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Freshwater

Freshwater is vital to a huge amount of life on Earth, including human life. Freshwater only accounts for approximately 0.7% of all the water on the planet (if you exclude freshwater frozen in ice caps and glaciers), but is teeming with wildlife. It is an extremely important wildlife habitat in the UK.

The UK has always had plentiful freshwater habitats, but with the development of agriculture, human settlements and industry, many freshwater habitats have been lost (e.g. filled in, covered, diverted etc) or somehow polluted. This loss of freshwater habitats means that there is a great need to preserve what we have, restore what we have lost and create new freshwater habitats wherever possible.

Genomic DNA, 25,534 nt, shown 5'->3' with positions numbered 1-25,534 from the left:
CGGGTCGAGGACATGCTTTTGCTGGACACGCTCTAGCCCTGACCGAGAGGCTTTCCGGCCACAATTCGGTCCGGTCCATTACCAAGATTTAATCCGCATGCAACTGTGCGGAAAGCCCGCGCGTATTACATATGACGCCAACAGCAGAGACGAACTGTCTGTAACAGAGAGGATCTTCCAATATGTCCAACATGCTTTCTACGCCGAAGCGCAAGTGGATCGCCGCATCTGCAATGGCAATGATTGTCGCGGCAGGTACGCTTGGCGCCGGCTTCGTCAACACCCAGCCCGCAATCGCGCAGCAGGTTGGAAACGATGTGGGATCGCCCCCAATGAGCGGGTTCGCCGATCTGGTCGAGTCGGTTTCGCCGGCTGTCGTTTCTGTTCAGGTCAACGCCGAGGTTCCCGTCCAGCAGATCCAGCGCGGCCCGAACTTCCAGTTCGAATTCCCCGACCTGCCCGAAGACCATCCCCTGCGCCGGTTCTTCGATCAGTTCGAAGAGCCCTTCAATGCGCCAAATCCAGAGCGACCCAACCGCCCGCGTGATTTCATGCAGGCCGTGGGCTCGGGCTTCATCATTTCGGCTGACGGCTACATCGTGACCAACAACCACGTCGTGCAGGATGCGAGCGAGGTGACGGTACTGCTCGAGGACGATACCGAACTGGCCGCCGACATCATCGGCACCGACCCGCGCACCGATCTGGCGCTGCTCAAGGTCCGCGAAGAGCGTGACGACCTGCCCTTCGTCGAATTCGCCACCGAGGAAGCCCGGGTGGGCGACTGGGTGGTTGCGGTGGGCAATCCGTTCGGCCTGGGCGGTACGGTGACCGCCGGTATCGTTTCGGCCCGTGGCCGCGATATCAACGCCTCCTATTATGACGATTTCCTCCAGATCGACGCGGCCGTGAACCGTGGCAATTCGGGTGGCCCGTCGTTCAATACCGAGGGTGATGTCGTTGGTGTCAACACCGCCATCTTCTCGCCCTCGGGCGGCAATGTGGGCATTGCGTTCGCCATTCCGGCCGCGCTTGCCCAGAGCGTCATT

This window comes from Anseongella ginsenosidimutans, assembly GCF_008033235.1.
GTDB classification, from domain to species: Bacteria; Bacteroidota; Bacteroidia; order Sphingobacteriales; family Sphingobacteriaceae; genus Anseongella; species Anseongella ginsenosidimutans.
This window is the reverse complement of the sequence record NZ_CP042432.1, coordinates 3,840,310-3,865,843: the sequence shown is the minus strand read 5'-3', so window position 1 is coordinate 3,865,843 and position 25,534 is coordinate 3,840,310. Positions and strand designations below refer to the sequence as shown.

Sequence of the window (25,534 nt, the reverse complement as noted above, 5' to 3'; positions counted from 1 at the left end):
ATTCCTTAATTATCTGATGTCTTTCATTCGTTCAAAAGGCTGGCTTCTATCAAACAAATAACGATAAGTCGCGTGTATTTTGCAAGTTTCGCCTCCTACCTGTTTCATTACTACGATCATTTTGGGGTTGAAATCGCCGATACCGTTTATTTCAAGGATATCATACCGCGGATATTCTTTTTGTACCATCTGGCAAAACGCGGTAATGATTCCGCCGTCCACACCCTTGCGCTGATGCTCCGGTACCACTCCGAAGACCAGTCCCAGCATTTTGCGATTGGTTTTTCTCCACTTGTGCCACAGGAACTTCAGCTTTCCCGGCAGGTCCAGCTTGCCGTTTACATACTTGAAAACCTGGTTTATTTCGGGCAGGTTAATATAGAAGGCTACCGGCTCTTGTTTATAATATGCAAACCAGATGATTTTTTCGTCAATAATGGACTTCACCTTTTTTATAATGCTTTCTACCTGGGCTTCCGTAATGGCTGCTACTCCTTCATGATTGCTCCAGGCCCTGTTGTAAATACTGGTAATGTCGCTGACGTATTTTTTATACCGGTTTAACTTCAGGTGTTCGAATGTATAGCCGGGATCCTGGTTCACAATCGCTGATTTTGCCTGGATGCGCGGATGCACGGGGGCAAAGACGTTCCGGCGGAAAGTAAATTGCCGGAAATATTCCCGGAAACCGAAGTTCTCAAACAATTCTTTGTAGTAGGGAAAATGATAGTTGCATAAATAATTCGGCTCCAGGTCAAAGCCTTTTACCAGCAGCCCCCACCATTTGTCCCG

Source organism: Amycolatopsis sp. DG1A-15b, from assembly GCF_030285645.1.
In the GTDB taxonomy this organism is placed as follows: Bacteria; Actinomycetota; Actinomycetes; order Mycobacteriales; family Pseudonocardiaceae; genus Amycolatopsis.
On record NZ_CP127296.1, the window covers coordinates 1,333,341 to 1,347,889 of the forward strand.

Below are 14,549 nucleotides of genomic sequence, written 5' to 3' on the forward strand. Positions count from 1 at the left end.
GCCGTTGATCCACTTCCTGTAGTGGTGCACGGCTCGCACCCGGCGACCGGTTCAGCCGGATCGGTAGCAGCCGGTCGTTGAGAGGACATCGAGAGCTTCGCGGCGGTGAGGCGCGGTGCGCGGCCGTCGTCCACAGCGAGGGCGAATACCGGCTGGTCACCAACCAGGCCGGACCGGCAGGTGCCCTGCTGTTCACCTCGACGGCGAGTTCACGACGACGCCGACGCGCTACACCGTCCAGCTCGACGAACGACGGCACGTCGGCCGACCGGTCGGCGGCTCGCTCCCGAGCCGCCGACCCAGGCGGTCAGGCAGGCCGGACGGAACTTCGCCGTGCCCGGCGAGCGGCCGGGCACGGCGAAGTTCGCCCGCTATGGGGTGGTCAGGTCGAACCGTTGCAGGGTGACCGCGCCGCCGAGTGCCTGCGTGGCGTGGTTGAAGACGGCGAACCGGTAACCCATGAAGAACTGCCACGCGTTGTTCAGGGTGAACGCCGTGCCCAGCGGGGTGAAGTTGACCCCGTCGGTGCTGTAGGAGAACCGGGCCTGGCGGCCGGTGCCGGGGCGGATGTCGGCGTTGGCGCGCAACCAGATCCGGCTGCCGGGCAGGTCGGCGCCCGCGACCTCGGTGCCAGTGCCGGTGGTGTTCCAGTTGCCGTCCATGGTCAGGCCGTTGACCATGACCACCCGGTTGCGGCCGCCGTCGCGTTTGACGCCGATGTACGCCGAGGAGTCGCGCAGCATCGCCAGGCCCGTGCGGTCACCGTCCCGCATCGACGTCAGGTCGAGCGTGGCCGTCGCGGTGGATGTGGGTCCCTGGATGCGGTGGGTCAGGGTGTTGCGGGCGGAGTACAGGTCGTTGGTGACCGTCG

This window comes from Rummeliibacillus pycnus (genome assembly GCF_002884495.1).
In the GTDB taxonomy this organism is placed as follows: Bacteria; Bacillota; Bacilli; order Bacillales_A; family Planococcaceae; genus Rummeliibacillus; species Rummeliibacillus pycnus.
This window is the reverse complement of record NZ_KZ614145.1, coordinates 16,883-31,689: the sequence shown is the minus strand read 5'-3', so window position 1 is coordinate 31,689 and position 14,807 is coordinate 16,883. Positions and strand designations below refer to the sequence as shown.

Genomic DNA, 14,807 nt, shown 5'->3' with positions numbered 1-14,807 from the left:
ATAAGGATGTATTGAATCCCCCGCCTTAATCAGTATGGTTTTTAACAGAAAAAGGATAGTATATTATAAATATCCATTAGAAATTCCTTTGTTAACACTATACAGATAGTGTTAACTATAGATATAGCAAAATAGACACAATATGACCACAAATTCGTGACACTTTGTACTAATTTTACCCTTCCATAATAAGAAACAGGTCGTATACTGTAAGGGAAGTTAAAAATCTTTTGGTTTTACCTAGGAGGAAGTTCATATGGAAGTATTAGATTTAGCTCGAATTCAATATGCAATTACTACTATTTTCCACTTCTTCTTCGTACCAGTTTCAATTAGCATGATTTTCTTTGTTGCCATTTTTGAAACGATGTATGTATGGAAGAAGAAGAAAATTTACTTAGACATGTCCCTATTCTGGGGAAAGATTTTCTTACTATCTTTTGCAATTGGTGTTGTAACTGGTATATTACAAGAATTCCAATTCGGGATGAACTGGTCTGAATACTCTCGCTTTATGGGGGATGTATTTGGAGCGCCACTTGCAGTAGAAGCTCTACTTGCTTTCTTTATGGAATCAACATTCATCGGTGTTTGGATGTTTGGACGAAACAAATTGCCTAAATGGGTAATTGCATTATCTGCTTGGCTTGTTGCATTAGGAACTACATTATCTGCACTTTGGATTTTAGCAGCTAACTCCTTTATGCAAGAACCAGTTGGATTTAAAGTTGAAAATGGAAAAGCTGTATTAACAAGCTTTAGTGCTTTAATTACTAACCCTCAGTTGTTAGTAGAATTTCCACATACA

There is a great diversity of freshwater habitats in the UK, all with very specifically adapted invertebrate populations. These habitats include:

Freshwater Invertebrates

Freshwater invertebrates spend at least part of their lifecycle in some kind of freshwater. They play a vital role in maintaining the quality of our water; they help to break down and filter organic matter and provide a food source for fish, birds and mammals. Their presence is a good indicator of the health of the habitat they live in.

Buglife’s Freshwater Projects

Buglife’s freshwater work aims to raise awareness issues affecting the health of freshwater invertebrates, as well as carrying out research and conservation for specific freshwater invertebrates.

We focus on species and habitats not covered by other conservation organisations.

What can you do to help?

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